Amena Warner, Head of Clinical Services for Allergy UK, said:

«The public need to be very aware of the unorthodox use of allergens such as bee venom. This will come with risk and, in susceptible individuals, can lead to serious life threatening reactions.»


Bee sting treatment — home apitherapy

The American Apitherapy Society offers and shares information to educate those of you who seek an alternative form of health care referred to as Apitherapy. Apitherapy encompasses the use of bee hive products including honey, pollen, propolis, royal jelly and bee venom. Apitherapy is used to treat many illnesses and to alleviate pain from injuries both chronic and acute. We are an organization reaching beyond traditional Western medicine helping others to help themselves in attaining better health through a holistic approach in harmony with the bee hive, a true gift of nature.

We are a membership organization where membership is open to everyone from anywhere in the world, inviting new ideas and the sharing of knowledge and experience amongst those seeking or practicing this form of alternative medicine. Our website offers a wealth of information on the hive products and offers a large network of like minded individuals sharing their knowledge on a global level. Member benefits include receiving our quarterly journal, posting on the forum, access to past issues of the journal and our past course and conference material, and access to our network list consisting of members all over the world willing to share their knowledge on apitherapy and their experiences with it.

We are not a referral service. We do provide our members with access to our network list, the individuals on this list are AAS members who agree to be contacted by other members through email or by phone to share information and assist others in becoming involved with apitherapy. Many of these members do practice apitherapy ranging from those who perform bee venom therapy to those who simply use other hive products in their healing protocols. Our large network offers a wide range of solutions and contacts in the realm of apitherapy. We are all helping each other to help ourselves as your commitment to health begins with you.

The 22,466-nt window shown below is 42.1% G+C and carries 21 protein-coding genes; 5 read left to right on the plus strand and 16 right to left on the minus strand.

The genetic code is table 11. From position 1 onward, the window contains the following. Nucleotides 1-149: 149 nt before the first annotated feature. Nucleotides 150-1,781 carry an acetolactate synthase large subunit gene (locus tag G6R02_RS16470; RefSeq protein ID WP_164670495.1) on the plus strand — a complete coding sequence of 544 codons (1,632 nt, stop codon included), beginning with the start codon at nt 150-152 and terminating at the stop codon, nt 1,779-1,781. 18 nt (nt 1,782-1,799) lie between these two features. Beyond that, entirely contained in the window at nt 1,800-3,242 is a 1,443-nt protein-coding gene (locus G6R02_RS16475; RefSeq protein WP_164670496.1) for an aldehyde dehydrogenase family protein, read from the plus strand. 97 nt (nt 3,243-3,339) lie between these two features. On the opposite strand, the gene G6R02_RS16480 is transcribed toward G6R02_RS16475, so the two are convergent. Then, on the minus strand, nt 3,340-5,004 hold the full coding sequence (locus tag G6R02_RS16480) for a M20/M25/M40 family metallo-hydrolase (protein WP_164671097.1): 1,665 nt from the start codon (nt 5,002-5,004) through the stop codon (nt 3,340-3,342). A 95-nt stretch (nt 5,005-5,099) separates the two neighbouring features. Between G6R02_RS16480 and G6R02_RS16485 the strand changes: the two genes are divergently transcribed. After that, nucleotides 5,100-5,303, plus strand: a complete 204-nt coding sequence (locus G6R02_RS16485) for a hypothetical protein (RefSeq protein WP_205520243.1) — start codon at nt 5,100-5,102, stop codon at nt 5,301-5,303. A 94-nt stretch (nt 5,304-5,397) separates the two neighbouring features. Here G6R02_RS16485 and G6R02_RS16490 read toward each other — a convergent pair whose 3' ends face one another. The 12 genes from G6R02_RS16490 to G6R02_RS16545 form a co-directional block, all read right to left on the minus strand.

Annually the AAS presents the Charles Mraz Course and Conference held in different US cities where we spend 3 days teaching others about apitherapy through both a classroom venue and a practical hands on approach. Members leave our conference with knowledge passed on to them by our most experienced apitherapists and the confidence to help themselves and others participate in Apitherapy. It is a great venue not only to learn all there is to know about apitherapy but to network and become part of a community that takes an active interest in your health and the well being of others.

The AAS is a non profit organization founded in 1989. We are known throughout the United States and the world for our course and conference, our journal, our network, our website, and for the support that we give to the public and to our members. We depend on our members for their support and on the donations from those who believe we are making a difference, their commitment to us is vital to our success.